• Media opacity precluding fundus visualization (ex., cataract)
  • Any ocular or periocular infection(s)
  Contacts and Locations
Choosing to participate in a study is an important personal decision. Talk with your doctor and family members or friends about deciding to join a study. To learn more about this study, you or your doctor may contact the study research staff using the Contacts provided below. For general information, see Learn About Clinical Studies.

Please refer to this study by its ClinicalTrials.gov identifier: NCT01232777

Locations
United States, California
Jules Stein Eye Institute, UCLA
Los Angeles, California, United States, 90095
Children's Hospital Los Angeles
Los Angeles, California, United States, 90027
Eye Insitute at Stanford
Palo Alto, California, United States, 94303
United States, Florida
Bascon Palmer Eye Institute
Miami, Florida, United States, 33136
United States, Georgia
Emory Eye Center
Atlanta, Georgia, United States, 30322
United States, Massachusetts
Children's Hospital, Dept. of Ophthalmology
Boston, Massachusetts, United States, 02115
United States, Michigan
Associated Retinal Consultants/William Beaumont Hospital
Royal Oak, Michigan, United States, 48073
United States, New Jersey
Insitute of Ophthalmology and Medical Science, New Jersey Medical School
Newark, New Jersey, United States, 07103
United States, New York
Department of Ophthalmology, Weill Cornell Medical College
New York, New York, United States, 10021
United States, Ohio
Abrahamson Pediatric Eye Institute, Cincinnati Children's Hospital Medical Center
Cincinnati, Ohio, United States, 45229
Cleveland Clinic
Cleveland, Ohio, United States, 44105
Midwest Retina
Dublin, Ohio, United States, 43016
University Hospitals Eye Insitute, Rainbow Babies & Children's Hospital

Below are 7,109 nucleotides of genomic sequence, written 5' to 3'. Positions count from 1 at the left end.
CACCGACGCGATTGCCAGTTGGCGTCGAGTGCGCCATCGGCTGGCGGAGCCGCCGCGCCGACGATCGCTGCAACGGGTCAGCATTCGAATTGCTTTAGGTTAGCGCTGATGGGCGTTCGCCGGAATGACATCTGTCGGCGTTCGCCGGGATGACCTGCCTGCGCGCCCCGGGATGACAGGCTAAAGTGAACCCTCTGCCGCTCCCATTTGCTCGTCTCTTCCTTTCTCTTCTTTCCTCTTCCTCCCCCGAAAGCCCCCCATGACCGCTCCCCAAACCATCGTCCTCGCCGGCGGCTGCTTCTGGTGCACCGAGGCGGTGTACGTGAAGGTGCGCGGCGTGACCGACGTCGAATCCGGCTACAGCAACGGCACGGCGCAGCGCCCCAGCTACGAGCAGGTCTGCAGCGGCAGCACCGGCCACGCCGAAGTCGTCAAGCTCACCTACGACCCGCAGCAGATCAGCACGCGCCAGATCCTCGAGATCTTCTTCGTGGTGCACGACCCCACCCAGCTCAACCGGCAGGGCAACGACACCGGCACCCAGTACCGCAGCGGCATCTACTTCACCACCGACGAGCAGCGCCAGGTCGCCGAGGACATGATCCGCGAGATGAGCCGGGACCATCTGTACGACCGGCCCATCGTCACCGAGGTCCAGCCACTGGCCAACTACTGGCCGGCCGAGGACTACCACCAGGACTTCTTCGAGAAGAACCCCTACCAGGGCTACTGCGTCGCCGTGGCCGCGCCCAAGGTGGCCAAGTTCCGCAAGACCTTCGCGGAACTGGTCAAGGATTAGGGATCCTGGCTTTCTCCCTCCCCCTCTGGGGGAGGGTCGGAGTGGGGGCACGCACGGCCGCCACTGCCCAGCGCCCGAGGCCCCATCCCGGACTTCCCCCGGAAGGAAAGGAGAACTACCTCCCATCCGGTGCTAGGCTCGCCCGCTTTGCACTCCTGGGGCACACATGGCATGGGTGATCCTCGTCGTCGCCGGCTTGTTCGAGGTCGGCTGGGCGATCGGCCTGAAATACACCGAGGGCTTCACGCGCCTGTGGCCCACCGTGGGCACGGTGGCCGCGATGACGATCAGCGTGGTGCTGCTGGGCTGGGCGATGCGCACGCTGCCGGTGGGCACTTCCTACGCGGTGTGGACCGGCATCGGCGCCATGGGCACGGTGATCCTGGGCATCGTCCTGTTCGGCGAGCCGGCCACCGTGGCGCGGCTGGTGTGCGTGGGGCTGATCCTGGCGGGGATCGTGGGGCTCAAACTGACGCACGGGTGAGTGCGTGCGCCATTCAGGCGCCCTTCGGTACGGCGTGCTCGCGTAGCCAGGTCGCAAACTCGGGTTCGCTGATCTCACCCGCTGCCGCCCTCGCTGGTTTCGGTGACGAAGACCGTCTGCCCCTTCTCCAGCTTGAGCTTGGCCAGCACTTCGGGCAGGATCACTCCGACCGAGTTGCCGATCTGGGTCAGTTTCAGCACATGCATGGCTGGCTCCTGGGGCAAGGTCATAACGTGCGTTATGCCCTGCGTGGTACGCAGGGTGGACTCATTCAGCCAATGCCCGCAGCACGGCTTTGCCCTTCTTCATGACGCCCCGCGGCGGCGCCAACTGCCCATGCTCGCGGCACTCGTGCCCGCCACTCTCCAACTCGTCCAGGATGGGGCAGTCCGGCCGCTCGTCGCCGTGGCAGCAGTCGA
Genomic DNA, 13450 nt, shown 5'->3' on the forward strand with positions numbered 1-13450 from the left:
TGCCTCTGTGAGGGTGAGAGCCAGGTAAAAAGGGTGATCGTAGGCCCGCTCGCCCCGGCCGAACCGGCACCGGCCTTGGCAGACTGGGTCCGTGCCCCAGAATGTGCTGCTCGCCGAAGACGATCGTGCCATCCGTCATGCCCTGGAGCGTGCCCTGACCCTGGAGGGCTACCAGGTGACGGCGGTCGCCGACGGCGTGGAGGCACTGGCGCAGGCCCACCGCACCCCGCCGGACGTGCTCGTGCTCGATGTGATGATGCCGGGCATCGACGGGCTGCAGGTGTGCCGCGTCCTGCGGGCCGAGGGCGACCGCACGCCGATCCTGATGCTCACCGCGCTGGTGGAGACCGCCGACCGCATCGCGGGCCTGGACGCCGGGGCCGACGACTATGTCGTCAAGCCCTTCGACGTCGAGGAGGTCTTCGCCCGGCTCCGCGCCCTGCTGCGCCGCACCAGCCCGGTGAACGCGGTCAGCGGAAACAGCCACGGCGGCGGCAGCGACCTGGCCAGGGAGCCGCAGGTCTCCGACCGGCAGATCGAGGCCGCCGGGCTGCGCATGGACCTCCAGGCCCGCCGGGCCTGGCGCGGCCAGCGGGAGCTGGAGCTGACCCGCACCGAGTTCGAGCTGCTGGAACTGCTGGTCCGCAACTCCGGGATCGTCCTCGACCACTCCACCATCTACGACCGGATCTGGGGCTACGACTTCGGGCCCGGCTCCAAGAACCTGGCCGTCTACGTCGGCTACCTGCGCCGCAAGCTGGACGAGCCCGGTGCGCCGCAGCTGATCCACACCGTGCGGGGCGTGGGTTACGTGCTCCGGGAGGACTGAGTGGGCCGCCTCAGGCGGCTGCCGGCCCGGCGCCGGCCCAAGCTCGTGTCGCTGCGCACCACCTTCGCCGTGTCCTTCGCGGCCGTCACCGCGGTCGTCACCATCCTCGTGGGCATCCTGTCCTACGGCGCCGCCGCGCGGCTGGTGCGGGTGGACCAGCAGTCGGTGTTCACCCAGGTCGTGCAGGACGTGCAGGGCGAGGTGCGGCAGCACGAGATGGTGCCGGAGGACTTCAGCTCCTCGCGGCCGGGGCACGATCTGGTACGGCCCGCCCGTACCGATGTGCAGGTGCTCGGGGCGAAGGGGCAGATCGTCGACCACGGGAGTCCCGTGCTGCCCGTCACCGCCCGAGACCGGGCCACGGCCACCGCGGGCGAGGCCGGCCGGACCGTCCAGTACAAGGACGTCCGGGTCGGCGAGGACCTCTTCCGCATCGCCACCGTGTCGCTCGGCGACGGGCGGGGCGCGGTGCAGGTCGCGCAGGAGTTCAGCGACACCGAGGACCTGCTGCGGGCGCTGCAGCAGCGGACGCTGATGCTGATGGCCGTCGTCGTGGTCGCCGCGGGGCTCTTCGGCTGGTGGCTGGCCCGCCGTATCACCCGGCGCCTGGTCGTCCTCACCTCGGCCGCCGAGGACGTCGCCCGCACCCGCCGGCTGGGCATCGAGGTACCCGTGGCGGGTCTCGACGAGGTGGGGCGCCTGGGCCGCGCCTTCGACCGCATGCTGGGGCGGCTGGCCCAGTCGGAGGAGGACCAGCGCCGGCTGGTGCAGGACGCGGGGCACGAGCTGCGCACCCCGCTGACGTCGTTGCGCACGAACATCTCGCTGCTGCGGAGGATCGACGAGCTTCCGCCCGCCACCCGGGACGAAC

Mayfield Heights, Ohio, United States, 44134
United States, Pennsylvania
St. Christopher's Hospital for Children, Drexel Univ. School of Medicine
Philadelphia, Pennsylvania, United States, 19134
United States, Texas
Austin Retina Associates
Austin, Texas, United States, 78705
Texas Children's Hospital
Houston, Texas, United States, 77030
United States, Utah
University of Utah, Moran Eye Center
Salt Lake City, Utah, United States, 84132
United States, Wisconsin
Medical College of Wisconsin--Eye Insititute
Milwaukee, Wisconsin, United States, 53266
Canada, Alberta
Ells Retina Centre
Calgary, Alberta, Canada, T2T 5R6
Sponsors and Collaborators
Vision Research Foundation
Investigators
Principal Investigator: Michael T Trese, MD Vision Research Foundation
  More Information

No publications provided

Responsible Party: Michael T. Trese, M.D., VitreoRetinal Surgeon & Researcher, Vision Research Foundation
ClinicalTrials.gov Identifier: NCT01232777     History of Changes
Other Study ID Numbers: 002
Study First Received: October 26, 2010
Last Updated: October 16, 2013
Health Authority: United States: Food and Drug Administration

Keywords provided by Vision Research Foundation:
Retinopathy of Prematurity
Bevacizumab
Avastin
Vascular Endothelial Growth Factor

Additional relevant MeSH terms:
Retinal Diseases
Retinopathy of Prematurity
Eye Diseases
Infant, Premature, Diseases
Infant, Newborn, Diseases
Bevacizumab
Angiogenesis Inhibitors
Angiogenesis Modulating Agents
Growth Substances
Physiological Effects of Drugs
Pharmacologic Actions
Growth Inhibitors
Antineoplastic Agents
Therapeutic Uses

ClinicalTrials.gov processed this record on August 20, 2014